When you have scleroderma, the thing you’re most likely to notice first is that the skin on your fingers, arms, legs, hands, feet, or face tightens, gets harder, or gets thicker. Help is available, though. Your doctor has treatments to manage scleroderma symptoms, which can also include:
Swelling, stiffness, or pain in the fingers, toes, hands, feet, or face
Fingers and toes that react strongly to cold -- they may look white and hurt. This is called Raynaud's phenomenon.
Red spots on the fingers, palms, face, lips, or tongue. These are called telangiectasias. They happen when tiny blood vessels are widened.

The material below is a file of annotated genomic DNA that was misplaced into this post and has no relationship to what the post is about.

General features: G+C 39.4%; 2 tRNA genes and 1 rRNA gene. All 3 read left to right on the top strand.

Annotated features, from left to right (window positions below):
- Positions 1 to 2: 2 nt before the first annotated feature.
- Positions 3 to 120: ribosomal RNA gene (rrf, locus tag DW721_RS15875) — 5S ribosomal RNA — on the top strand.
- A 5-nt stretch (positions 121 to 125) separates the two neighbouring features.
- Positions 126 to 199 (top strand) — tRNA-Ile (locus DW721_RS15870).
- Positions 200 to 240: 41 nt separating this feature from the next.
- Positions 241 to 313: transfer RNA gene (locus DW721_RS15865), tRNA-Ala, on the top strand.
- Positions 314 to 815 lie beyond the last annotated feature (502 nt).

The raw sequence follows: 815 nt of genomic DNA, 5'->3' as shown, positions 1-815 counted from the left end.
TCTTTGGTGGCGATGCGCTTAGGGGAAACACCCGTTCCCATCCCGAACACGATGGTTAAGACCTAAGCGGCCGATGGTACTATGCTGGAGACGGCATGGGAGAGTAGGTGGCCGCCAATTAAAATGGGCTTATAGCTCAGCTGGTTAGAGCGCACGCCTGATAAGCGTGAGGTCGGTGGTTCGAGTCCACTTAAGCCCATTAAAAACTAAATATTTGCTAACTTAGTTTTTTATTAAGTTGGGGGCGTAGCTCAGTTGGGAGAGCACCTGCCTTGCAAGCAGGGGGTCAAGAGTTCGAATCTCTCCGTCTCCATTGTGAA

Ulcers or sores on fingertips, knuckles, or elbows
Fatigue or feeling tired
If you notice just a few -- or all -- of these symptoms together, call your doctor to get checked for scleroderma.
Symptoms of osteoarthritis may include joint pain and progressive stiffness that develops gradually.
Symptoms of rheumatoid arthritis may include painful swelling, inflammation, and stiffness in the fingers, arms, legs, and wrists occurring in the same joints on both sides of the body, especially upon awakening.
Symptoms of infectious arthritis may include fever, chills, joint inflammation, tenderness, and sharp pain that is associated with an injury or infection elsewhere in your body.